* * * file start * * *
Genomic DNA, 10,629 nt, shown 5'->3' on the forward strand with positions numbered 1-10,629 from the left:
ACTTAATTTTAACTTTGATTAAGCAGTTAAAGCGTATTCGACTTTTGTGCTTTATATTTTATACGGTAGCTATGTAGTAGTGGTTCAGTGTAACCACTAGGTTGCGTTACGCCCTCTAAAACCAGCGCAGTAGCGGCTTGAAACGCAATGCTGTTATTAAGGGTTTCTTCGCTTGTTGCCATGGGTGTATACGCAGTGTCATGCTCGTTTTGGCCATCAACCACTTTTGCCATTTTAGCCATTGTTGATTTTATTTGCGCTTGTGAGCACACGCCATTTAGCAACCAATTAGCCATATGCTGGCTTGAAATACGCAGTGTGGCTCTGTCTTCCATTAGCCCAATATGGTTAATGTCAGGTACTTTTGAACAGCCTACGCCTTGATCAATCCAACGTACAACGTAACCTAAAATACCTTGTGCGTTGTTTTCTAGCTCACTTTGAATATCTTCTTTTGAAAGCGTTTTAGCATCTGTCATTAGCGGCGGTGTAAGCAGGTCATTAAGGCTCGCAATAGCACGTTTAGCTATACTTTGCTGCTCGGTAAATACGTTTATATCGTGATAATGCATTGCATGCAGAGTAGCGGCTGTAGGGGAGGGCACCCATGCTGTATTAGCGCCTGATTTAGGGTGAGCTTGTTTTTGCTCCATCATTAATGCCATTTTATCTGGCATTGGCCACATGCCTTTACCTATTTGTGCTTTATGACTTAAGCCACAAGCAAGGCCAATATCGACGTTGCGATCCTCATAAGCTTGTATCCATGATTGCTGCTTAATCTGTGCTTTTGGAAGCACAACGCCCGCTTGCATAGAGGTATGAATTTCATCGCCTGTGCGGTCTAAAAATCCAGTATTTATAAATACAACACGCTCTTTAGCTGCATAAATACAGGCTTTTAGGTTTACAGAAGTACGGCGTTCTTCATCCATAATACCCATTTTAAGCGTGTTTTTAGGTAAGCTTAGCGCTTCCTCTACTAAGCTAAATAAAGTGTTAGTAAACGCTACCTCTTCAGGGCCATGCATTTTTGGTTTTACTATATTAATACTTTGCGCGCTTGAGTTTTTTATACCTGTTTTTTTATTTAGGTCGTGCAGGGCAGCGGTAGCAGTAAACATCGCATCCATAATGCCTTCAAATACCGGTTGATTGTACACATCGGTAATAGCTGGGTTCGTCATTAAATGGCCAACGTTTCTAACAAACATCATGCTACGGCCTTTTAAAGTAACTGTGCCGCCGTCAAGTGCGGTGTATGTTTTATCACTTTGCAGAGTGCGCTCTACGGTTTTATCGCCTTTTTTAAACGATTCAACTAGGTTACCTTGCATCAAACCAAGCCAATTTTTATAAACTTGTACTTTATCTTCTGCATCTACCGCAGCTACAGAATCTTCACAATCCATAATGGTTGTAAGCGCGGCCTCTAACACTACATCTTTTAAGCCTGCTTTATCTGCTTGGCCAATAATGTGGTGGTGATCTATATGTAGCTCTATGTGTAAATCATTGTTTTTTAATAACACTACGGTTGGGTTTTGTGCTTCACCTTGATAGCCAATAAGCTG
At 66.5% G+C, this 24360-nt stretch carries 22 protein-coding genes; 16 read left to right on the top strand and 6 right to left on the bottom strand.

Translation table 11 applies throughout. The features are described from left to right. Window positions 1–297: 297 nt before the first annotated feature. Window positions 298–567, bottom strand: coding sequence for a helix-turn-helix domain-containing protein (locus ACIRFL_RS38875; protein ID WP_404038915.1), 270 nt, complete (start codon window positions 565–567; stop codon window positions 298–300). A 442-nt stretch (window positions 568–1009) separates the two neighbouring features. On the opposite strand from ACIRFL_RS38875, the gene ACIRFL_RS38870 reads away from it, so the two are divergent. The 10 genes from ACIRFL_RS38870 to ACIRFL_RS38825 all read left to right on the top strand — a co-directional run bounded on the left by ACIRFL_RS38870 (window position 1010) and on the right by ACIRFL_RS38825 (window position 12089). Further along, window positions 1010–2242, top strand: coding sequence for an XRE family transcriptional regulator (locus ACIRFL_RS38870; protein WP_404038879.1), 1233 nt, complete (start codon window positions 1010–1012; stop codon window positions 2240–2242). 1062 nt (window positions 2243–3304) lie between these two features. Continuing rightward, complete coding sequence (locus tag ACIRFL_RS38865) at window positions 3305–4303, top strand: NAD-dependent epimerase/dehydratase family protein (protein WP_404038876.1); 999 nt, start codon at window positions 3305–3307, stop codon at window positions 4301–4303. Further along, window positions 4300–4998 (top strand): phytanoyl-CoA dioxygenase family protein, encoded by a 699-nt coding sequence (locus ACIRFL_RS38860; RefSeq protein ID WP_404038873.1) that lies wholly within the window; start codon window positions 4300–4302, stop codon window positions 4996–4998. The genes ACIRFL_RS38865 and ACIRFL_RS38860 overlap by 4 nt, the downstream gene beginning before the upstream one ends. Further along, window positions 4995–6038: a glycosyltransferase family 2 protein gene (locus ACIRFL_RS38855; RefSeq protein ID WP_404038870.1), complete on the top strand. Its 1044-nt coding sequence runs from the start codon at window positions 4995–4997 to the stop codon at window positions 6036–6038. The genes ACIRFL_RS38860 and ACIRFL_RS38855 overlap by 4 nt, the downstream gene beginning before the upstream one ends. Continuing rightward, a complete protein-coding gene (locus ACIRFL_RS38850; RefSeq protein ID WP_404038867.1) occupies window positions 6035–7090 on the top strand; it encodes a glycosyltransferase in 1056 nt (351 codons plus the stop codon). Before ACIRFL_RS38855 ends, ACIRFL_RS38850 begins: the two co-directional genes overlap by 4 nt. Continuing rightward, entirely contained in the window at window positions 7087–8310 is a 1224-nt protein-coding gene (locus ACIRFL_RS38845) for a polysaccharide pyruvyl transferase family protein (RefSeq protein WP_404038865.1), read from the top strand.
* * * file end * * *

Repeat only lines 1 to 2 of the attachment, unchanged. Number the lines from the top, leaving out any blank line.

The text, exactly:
Genomic DNA, 10,629 nt, shown 5'->3' on the forward strand with positions numbered 1-10,629 from the left:
ACTTAATTTTAACTTTGATTAAGCAGTTAAAGCGTATTCGACTTTTGTGCTTTATATTTTATACGGTAGCTATGTAGTAGTGGTTCAGTGTAACCACTAGGTTGCGTTACGCCCTCTAAAACCAGCGCAGTAGCGGCTTGAAACGCAATGCTGTTATTAAGGGTTTCTTCGCTTGTTGCCATGGGTGTATACGCAGTGTCATGCTCGTTTTGGCCATCAACCACTTTTGCCATTTTAGCCATTGTTGATTTTATTTGCGCTTGTGAGCACACGCCATTTAGCAACCAATTAGCCATATGCTGGCTTGAAATACGCAGTGTGGCTCTGTCTTCCATTAGCCCAATATGGTTAATGTCAGGTACTTTTGAACAGCCTACGCCTTGATCAATCCAACGTACAACGTAACCTAAAATACCTTGTGCGTTGTTTTCTAGCTCACTTTGAATATCTTCTTTTGAAAGCGTTTTAGCATCTGTCATTAGCGGCGGTGTAAGCAGGTCATTAAGGCTCGCAATAGCACGTTTAGCTATACTTTGCTGCTCGGTAAATACGTTTATATCGTGATAATGCATTGCATGCAGAGTAGCGGCTGTAGGGGAGGGCACCCATGCTGTATTAGCGCCTGATTTAGGGTGAGCTTGTTTTTGCTCCATCATTAATGCCATTTTATCTGGCATTGGCCACATGCCTTTACCTATTTGTGCTTTATGACTTAAGCCACAAGCAAGGCCAATATCGACGTTGCGATCCTCATAAGCTTGTATCCATGATTGCTGCTTAATCTGTGCTTTTGGAAGCACAACGCCCGCTTGCATAGAGGTATGAATTTCATCGCCTGTGCGGTCTAAAAATCCAGTATTTATAAATACAACACGCTCTTTAGCTGCATAAATACAGGCTTTTAGGTTTACAGAAGTACGGCGTTCTTCATCCATAATACCCATTTTAAGCGTGTTTTTAGGTAAGCTTAGCGCTTCCTCTACTAAGCTAAATAAAGTGTTAGTAAACGCTACCTCTTCAGGGCCATGCATTTTTGGTTTTACTATATTAATACTTTGCGCGCTTGAGTTTTTTATACCTGTTTTTTTATTTAGGTCGTGCAGGGCAGCGGTAGCAGTAAACATCGCATCCATAATGCCTTCAAATACCGGTTGATTGTACACATCGGTAATAGCTGGGTTCGTCATTAAATGGCCAACGTTTCTAACAAACATCATGCTACGGCCTTTTAAAGTAACTGTGCCGCCGTCAAGTGCGGTGTATGTTTTATCACTTTGCAGAGTGCGCTCTACGGTTTTATCGCCTTTTTTAAACGATTCAACTAGGTTACCTTGCATCAAACCAAGCCAATTTTTATAAACTTGTACTTTATCTTCTGCATCTACCGCAGCTACAGAATCTTCACAATCCATAATGGTTGTAAGCGCGGCCTCTAACACTACATCTTTTAAGCCTGCTTTATCTGCTTGGCCAATAATGTGGTGGTGATCTATATGTAGCTCTATGTGTAAATCATTGTTTTTTAATAACACTACGGTTGGGTTTTGTGCTTCACCTTGATAGCCAATAAGCTG